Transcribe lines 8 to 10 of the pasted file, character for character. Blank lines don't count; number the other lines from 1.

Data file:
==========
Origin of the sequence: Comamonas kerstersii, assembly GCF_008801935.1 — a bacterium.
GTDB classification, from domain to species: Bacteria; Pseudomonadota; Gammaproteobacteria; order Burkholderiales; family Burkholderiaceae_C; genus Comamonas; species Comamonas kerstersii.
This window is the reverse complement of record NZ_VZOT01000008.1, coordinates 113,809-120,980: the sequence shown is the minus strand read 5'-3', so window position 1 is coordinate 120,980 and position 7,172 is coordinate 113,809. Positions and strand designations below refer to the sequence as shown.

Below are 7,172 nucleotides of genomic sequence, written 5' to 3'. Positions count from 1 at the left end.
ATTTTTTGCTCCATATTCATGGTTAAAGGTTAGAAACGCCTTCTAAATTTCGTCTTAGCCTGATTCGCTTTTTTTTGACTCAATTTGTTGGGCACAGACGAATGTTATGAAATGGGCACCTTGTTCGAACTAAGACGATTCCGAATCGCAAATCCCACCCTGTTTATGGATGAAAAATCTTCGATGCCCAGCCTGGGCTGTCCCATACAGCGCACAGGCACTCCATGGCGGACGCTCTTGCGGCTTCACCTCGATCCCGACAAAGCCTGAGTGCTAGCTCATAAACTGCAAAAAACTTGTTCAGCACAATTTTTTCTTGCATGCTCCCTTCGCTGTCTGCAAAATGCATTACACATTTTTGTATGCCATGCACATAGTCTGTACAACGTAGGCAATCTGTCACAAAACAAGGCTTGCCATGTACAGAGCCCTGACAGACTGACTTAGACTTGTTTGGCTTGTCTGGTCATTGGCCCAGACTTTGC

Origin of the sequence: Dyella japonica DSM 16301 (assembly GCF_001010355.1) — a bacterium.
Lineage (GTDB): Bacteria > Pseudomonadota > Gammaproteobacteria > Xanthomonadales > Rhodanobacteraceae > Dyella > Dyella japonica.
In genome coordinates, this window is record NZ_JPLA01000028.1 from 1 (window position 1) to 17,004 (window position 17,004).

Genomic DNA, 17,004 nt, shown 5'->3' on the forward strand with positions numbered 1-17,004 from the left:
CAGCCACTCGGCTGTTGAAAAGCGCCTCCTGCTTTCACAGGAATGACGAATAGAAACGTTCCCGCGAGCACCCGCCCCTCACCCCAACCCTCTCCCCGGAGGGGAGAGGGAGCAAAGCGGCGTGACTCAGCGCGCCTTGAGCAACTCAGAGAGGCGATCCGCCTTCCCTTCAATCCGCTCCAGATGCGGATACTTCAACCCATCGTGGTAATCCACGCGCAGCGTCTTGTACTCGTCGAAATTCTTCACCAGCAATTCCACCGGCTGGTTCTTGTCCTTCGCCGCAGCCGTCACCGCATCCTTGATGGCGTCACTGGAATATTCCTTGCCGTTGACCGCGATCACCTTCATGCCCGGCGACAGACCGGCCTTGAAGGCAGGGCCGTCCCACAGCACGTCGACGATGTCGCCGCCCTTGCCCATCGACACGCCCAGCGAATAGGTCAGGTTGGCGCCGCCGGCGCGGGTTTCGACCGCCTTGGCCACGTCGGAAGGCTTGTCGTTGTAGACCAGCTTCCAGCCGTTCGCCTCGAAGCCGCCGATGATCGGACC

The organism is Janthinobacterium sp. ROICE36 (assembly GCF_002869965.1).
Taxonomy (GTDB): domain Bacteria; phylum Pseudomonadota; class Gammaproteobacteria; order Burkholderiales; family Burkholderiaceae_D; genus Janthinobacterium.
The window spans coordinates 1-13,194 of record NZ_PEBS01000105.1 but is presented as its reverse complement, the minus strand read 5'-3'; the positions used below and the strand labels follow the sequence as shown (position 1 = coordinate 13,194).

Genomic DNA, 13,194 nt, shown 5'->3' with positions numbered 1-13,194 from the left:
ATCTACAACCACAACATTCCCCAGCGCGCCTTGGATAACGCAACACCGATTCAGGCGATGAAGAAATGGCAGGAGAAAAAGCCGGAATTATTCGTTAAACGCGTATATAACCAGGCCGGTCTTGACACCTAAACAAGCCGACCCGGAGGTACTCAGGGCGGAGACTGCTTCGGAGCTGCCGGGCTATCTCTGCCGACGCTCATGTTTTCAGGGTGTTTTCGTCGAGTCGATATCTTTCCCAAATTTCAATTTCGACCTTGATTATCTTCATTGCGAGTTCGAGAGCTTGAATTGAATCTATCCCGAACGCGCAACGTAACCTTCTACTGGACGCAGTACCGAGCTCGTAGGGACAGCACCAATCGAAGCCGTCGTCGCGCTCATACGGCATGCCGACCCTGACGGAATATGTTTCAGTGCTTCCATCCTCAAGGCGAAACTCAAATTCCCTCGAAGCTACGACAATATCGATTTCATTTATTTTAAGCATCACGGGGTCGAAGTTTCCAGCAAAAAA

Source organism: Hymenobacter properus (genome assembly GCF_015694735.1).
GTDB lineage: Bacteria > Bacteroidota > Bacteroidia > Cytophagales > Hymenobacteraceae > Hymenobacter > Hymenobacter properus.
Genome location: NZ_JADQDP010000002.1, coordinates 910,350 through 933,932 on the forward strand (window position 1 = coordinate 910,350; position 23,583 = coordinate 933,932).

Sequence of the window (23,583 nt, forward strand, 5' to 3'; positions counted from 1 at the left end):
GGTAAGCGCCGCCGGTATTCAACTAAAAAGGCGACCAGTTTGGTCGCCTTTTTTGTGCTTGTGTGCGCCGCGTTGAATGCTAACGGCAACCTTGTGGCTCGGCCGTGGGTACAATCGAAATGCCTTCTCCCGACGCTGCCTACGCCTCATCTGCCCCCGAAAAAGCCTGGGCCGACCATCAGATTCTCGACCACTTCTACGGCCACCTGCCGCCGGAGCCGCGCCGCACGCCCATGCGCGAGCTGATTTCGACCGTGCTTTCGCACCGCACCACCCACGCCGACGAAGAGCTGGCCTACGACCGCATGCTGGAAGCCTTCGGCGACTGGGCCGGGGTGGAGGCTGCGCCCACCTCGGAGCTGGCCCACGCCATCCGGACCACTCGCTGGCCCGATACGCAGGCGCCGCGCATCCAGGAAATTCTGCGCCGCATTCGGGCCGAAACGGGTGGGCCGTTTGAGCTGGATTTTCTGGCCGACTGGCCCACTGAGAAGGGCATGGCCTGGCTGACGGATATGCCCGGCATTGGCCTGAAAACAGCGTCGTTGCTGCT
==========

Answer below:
In genome coordinates, this window is record NZ_JPLA01000028.1 from 1 (window position 1) to 17,004 (window position 17,004).

Genomic DNA, 17,004 nt, shown 5'->3' on the forward strand with positions numbered 1-17,004 from the left:
CAGCCACTCGGCTGTTGAAAAGCGCCTCCTGCTTTCACAGGAATGACGAATAGAAACGTTCCCGCGAGCACCCGCCCCTCACCCCAACCCTCTCCCCGGAGGGGAGAGGGAGCAAAGCGGCGTGACTCAGCGCGCCTTGAGCAACTCAGAGAGGCGATCCGCCTTCCCTTCAATCCGCTCCAGATGCGGATACTTCAACCCATCGTGGTAATCCACGCGCAGCGTCTTGTACTCGTCGAAATTCTTCACCAGCAATTCCACCGGCTGGTTCTTGTCCTTCGCCGCAGCCGTCACCGCATCCTTGATGGCGTCACTGGAATATTCCTTGCCGTTGACCGCGATCACCTTCATGCCCGGCGACAGACCGGCCTTGAAGGCAGGGCCGTCCCACAGCACGTCGACGATGTCGCCGCCCTTGCCCATCGACACGCCCAGCGAATAGGTCAGGTTGGCGCCGCCGGCGCGGGTTTCGACCGCCTTGGCCACGTCGGAAGGCTTGTCGTTGTAGACCAGCTTCCAGCCGTTCGCCTCGAAGCCGCCGATGATCGGACC